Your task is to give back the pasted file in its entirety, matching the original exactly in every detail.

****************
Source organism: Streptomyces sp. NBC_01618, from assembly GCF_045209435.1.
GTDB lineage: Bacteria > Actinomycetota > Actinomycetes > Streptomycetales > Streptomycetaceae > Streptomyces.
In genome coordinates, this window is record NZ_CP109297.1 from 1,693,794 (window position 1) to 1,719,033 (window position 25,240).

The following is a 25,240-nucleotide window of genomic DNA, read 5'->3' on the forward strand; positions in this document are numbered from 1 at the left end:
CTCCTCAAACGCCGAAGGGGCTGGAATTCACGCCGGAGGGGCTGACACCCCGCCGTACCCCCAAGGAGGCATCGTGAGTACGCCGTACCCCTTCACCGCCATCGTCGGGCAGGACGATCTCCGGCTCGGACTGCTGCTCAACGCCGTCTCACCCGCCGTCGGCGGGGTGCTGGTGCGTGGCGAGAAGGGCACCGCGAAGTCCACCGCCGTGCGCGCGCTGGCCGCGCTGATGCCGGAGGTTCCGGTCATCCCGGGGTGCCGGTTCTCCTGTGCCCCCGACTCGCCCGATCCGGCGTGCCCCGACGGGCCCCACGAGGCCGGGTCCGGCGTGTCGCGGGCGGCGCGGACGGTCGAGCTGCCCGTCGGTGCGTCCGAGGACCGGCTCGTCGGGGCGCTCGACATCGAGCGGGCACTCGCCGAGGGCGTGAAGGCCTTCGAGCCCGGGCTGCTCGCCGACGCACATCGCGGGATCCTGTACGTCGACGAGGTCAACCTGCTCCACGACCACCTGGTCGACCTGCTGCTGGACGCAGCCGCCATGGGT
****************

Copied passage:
Source organism: Streptomyces sp. NBC_01618, from assembly GCF_045209435.1.
GTDB lineage: Bacteria > Actinomycetota > Actinomycetes > Streptomycetales > Streptomycetaceae > Streptomyces.
In genome coordinates, this window is record NZ_CP109297.1 from 1,693,794 (window position 1) to 1,719,033 (window position 25,240).

The following is a 25,240-nucleotide window of genomic DNA, read 5'->3' on the forward strand; positions in this document are numbered from 1 at the left end:
CTCCTCAAACGCCGAAGGGGCTGGAATTCACGCCGGAGGGGCTGACACCCCGCCGTACCCCCAAGGAGGCATCGTGAGTACGCCGTACCCCTTCACCGCCATCGTCGGGCAGGACGATCTCCGGCTCGGACTGCTGCTCAACGCCGTCTCACCCGCCGTCGGCGGGGTGCTGGTGCGTGGCGAGAAGGGCACCGCGAAGTCCACCGCCGTGCGCGCGCTGGCCGCGCTGATGCCGGAGGTTCCGGTCATCCCGGGGTGCCGGTTCTCCTGTGCCCCCGACTCGCCCGATCCGGCGTGCCCCGACGGGCCCCACGAGGCCGGGTCCGGCGTGTCGCGGGCGGCGCGGACGGTCGAGCTGCCCGTCGGTGCGTCCGAGGACCGGCTCGTCGGGGCGCTCGACATCGAGCGGGCACTCGCCGAGGGCGTGAAGGCCTTCGAGCCCGGGCTGCTCGCCGACGCACATCGCGGGATCCTGTACGTCGACGAGGTCAACCTGCTCCACGACCACCTGGTCGACCTGCTGCTGGACGCAGCCGCCATGGGT